This episode’s greatest strength, quite appropriately, is the characterisation and portrayal of the twins. The actors playing them, themselves twin brothers, give extremely nuanced performances, ably conveying the power balance between them without over-egging the pudding. Likewise, the climax is a shocker and, seemingly, completely plausible given what we have been shown about the twins’ personalities. Otherwise, there’s something a bit plodding about this two-parter, with the investigation progressing as one would expect, the inevitable skeletons coming out of the closet, Roisin being an impulsive ninny, and so on. It’s one of those cases where you get the feeling La Plante had a great idea for a climax and hung the entire episode on this premise but forgot to make the journey to it particularly compelling. That’s not to say that it’s bad by any means, but you can definitely get a sense of this series becoming a bit long in the tooth by this stage.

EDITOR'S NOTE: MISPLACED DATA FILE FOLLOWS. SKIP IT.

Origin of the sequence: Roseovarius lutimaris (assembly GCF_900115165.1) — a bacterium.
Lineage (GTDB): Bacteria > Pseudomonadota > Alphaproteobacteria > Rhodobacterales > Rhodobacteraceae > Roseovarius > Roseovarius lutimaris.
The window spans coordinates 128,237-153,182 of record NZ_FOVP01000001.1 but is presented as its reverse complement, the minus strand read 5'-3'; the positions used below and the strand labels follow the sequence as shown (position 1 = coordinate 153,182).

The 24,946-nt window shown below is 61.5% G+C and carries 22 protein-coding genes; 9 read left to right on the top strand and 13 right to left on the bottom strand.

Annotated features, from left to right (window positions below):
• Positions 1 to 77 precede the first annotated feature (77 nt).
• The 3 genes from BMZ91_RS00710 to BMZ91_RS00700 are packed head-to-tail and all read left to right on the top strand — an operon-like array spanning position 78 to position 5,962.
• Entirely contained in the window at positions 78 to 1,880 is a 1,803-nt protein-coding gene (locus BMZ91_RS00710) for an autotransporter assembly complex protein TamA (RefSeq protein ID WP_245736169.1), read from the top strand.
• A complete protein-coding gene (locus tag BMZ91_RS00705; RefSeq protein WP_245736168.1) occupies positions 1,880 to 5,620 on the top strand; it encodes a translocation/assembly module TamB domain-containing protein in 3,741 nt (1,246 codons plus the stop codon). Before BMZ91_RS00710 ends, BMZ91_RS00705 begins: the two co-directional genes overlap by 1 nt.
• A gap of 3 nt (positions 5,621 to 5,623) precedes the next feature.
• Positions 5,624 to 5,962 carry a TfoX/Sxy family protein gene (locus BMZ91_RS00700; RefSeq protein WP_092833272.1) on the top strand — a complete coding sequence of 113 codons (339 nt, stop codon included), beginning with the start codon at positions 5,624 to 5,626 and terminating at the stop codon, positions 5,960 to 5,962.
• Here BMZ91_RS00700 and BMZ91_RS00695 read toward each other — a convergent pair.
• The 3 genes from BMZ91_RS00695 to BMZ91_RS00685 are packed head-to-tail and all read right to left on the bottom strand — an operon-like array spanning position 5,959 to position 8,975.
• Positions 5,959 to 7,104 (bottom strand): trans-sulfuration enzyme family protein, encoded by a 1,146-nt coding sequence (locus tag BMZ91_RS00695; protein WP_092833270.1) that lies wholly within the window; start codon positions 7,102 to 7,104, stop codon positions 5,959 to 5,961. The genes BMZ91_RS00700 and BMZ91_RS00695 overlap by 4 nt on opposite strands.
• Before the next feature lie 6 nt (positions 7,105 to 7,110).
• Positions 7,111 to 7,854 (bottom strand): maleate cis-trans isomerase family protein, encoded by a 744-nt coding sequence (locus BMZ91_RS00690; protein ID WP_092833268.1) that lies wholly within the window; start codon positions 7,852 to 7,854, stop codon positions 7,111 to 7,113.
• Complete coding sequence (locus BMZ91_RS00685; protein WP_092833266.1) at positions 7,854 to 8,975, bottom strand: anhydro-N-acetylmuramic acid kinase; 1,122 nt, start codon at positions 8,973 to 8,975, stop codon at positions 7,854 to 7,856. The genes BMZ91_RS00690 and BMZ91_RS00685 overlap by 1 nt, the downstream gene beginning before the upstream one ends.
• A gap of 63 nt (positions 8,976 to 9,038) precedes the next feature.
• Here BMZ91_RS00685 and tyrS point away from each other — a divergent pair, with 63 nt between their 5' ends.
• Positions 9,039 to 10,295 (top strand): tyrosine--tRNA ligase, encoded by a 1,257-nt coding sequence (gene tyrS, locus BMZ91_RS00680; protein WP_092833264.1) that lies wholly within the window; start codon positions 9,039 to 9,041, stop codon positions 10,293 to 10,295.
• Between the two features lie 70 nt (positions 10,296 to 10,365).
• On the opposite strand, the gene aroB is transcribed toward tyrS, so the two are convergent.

With this fourth collection, essentially all the Trial & Retributions that are worth owning have been released on DVD. The subsequent 2008 series really wasn’t much cop at all, and, going by what has aired so far of the 2009 series, things are unlikely to get any better. Perhaps the time has come to put Trial & Retribution to rest: as it stands, it has now completed its de-evolution into another run-of-the-mill police thriller and is therefore serving no particular purpose in a schedule already jam-packed with run-of-the-mill police thrillers. What started out as a unique and inventive take on the investigative and judiciary processes is now left with precious little sense of its own identity, and while the three episodes included in this set are all of a decent standard, all but one of them are a far cry from what was being produced in the series’ heyday. At least the relatively agreeable price tag – less than £15 at our cheapest affiliate – helps cushion the blow somewhat, with Curriculum Vitae coming close to justifying the cost alone.